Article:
It has been determined that a meteorite that fell in the Sahara Desert in 2020 is 4.56 billion years old, making the volcanic rock older than the Earth, which is thought to be 4.54 billion years old.
The rock, known as Erg Chech 002 (EC 002) after the Algerian location where it was found, is a rare artifact from a protoplanet, which is thought to have formed when the solar system was only 2 million years old. Protoplanets are large bodies of matter in orbit around other stars.
The Sun was thought to have formed first, over 4.6 billion years ago, and the solar system with all of its planets was thought to have evolved to its current structure about 4.57 billion years ago.
The research team, led by Jean-Alix Barrat of the Université de Bretagne Occidentale in France, hypothesizes that as larger, rocky planets formed closer to the Sun, this astronomical body would have either been obliterated or absorbed by them.
The results of the study on meteorites were released in the PNAS journal last year.
The meteorite was one of a group that was discovered in the Erg Chech sand sea in May 2020 close to Bir Ben Takoul in southern Algeria. The stones are described as having "coarse grained, tan and beige appearance" with green, yellow-green, and yellow-brown crystals interspersed. They are igneous, which means that magma or molten rock is how they were created.
The majority of the material from that era has since joined other bodies that have developed to form planets or asteroids, from which we have a large number of meteorites today. A rock like EC 002 is a remnant from the very early days of the solar system. The fact that EC 002 differs from any known asteroid or meteorite shows how uncommon the discovery is and how these rocks probably don't exist anymore.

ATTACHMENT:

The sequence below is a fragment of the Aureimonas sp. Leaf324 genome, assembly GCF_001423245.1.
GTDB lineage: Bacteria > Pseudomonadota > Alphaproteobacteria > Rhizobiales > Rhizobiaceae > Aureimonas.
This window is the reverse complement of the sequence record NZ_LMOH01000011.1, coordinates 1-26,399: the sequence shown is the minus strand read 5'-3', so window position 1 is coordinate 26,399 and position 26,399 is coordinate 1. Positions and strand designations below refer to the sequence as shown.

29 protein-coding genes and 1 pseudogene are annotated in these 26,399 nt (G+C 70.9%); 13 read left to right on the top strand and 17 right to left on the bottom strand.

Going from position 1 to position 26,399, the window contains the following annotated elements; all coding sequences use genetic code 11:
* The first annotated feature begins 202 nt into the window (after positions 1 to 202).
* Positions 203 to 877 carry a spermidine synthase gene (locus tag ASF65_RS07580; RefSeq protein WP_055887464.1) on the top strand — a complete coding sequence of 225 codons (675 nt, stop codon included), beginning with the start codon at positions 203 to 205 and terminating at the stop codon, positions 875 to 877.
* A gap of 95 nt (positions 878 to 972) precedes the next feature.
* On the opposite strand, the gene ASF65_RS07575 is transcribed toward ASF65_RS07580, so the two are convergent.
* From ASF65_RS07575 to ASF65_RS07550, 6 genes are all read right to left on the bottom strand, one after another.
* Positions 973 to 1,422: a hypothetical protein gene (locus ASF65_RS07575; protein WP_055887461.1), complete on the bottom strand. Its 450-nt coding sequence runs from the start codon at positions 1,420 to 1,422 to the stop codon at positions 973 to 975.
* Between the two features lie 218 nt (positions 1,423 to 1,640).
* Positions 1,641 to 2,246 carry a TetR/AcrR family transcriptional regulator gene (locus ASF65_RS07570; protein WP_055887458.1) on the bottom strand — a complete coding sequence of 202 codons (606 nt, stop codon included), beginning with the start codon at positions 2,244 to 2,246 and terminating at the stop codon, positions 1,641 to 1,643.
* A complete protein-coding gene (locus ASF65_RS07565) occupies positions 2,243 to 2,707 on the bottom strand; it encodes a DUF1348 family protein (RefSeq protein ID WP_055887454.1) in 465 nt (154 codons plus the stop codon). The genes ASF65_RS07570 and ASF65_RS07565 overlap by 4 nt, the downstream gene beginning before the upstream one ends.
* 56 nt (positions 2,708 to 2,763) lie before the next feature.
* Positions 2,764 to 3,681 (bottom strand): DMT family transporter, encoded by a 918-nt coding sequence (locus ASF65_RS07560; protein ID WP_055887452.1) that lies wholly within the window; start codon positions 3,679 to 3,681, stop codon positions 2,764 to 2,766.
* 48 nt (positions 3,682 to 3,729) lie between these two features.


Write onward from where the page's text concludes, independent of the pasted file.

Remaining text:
About the meteorite
The meteorite is made of an andesite rock type, which is composed of solidified lava or magma. These can be found on Earth in subduction zones, which are locations where tectonic plates collide and rock from the crust enters the planet's mantle. Andesites have hardly ever been discovered in meteorites.
EC 002 is a type of meteorite known as an achondrite, which is a parent body that had a differentiated crust and core, similar to the rocky planets. When smaller rock fragments combine in space, 'chondrules,' which resemble round bubbles of partially molten droplets, form. Achondrites lack these chondrules. This rock, which is rich in silica while most magma is rich in iron, is thought to have formed from partially molten magma in the crust of its parent body.
Additionally, it is categorized as ungrouped, which means that despite having clearly defined characteristics, none of its characteristics fit into any recognized groups of meteorites.
The rock was probably a piece of the crust of an ancient protoplanet or an early rocky planet that eventually broke up, according to the researchers' analysis. At least 1,220°C and at least 100,000 years would have passed for the magma that gave rise to EC 002 to cool and solidify.